That contradiction between the claimed duty to review for privacy and the simultaneous disavowal of that duty has left open the question: what true reason lurks behind the stalking horse.
“While court clerks have offered up a number of reasons to delay access, perhaps the most important reason is a threat to their revenue for charging for access to the court record,” said Edwards. “The revenue generated from selling court records is an off-budget revenue item. It serves as a powerful reason to preclude on-receipt access because the money is not earmarked for any specific purpose. It’s for anything the clerk wants.”
The complaint notes that the Texas Office of Court Administration is now operating under an agreement with Tyler Technologies, a top-500 corporation in the U.S., where the courts and the corporation split profits from online sales of the public record.
According to the deal signed in 2018, the local court clerks take in the money for copies and the corporation takes in the money for record searches. That search income for Tyler comes in addition to the $19 million per year that Texas taxpayers currently pay the corporation.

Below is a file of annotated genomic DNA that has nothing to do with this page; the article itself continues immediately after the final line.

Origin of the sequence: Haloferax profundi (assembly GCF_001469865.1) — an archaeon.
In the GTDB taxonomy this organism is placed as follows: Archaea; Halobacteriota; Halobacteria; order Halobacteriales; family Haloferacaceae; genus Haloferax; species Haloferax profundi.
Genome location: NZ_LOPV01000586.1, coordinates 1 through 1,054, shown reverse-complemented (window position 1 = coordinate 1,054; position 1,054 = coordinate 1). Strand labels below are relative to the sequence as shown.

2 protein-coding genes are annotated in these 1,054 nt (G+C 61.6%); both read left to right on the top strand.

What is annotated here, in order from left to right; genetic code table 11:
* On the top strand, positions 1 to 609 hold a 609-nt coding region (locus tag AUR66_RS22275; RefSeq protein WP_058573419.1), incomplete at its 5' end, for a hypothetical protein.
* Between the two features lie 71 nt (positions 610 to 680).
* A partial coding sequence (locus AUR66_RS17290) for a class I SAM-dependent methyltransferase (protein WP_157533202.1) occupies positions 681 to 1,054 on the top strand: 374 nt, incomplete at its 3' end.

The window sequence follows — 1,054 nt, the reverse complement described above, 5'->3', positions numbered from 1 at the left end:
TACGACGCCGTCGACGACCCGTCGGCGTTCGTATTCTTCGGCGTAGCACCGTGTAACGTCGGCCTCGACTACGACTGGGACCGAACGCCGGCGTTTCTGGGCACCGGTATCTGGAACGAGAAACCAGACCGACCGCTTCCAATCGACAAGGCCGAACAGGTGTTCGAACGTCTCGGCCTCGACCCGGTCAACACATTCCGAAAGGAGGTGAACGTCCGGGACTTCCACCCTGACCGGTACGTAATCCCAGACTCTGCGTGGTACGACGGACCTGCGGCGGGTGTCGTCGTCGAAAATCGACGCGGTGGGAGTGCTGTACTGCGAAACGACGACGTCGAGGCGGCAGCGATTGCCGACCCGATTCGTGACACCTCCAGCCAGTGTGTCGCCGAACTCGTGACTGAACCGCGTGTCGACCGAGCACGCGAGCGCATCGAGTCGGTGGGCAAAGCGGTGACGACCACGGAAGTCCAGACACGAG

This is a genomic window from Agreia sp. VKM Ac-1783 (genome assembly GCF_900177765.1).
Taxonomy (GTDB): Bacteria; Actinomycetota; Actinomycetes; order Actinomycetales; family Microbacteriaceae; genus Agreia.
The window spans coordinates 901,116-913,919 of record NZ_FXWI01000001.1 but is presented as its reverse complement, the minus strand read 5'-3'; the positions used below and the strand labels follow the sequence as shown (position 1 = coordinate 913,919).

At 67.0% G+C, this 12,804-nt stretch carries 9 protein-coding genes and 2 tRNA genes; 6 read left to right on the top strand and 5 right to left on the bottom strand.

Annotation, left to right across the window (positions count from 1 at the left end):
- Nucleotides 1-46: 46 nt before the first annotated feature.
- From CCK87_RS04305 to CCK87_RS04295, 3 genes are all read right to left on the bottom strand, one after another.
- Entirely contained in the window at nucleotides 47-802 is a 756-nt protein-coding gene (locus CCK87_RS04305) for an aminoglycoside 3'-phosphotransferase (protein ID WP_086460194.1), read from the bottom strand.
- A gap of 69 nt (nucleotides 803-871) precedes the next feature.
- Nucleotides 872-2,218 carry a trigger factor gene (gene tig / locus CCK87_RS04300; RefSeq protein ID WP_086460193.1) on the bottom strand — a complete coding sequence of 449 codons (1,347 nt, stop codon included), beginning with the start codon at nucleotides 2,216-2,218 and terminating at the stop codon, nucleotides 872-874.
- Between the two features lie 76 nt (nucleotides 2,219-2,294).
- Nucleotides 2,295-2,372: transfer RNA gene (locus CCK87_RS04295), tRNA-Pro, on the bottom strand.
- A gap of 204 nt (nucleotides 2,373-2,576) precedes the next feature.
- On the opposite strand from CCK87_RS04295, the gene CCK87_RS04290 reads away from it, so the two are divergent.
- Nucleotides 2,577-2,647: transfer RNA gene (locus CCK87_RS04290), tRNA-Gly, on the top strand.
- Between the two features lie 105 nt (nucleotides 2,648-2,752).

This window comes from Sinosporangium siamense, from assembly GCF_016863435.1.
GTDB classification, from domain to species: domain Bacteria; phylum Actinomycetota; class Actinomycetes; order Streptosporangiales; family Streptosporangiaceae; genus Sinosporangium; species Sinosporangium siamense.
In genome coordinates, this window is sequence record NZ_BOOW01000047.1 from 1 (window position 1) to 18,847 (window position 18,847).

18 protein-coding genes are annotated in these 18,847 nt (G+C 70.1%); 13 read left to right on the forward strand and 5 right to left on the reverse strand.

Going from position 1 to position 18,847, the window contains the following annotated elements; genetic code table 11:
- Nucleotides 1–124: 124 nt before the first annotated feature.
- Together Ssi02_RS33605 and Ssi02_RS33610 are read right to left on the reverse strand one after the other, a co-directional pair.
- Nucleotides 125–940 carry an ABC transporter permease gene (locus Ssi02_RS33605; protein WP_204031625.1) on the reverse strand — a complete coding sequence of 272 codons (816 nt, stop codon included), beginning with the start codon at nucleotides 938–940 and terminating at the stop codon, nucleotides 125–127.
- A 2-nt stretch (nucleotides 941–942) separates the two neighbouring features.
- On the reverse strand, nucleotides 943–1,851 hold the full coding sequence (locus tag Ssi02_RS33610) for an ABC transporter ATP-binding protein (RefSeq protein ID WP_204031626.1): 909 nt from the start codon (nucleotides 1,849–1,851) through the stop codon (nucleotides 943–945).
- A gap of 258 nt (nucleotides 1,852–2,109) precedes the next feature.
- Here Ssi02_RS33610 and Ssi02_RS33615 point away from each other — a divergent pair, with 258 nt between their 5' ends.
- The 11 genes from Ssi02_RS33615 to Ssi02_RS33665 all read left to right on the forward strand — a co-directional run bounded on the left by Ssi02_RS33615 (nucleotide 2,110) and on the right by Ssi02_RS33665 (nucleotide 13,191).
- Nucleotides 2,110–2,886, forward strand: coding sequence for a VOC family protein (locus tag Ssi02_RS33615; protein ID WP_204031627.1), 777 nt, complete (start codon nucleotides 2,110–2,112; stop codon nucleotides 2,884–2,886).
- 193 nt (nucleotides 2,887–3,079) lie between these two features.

The company also charges lawyers every time they file a document, thus setting up a virtual toll booth that takes a fee for public filings going into and coming out of the courthouse. Tyler earns almost all its income from governmental bureaucracies that rent its software. The publicly traded company is valued at $13 billion.
“Today’s action against the district court clerk is an effort to put a halt to the district court clerk’s policy of unnecessarily delaying access to newly filed civil petitions until after administrative processing,” said Edwards representing Courthouse News. “The U.S. Supreme Court and lower federal courts have held that there is a First Amendment right of timely access to court records by the public and press.”
The complaint against the Austin clerk asks for an injunction against the clerk’s process-before-access policy under the First Amendment of the U.S. Constitution and under Article I of the Texas Constitution.
“Defendant’s actions under color of state law, including without limitation the denial of timely access to new civil court petitions and Defendant’s elevation of herself above the news media to a favored position with respect to the publication of public court records, in order to extract income from them,” the complaint concluded, “deprive members of the press, including Courthouse News and by extension its subscribers, of their right of access to public court records secured by the First Amendment to the U.S. Constitution.”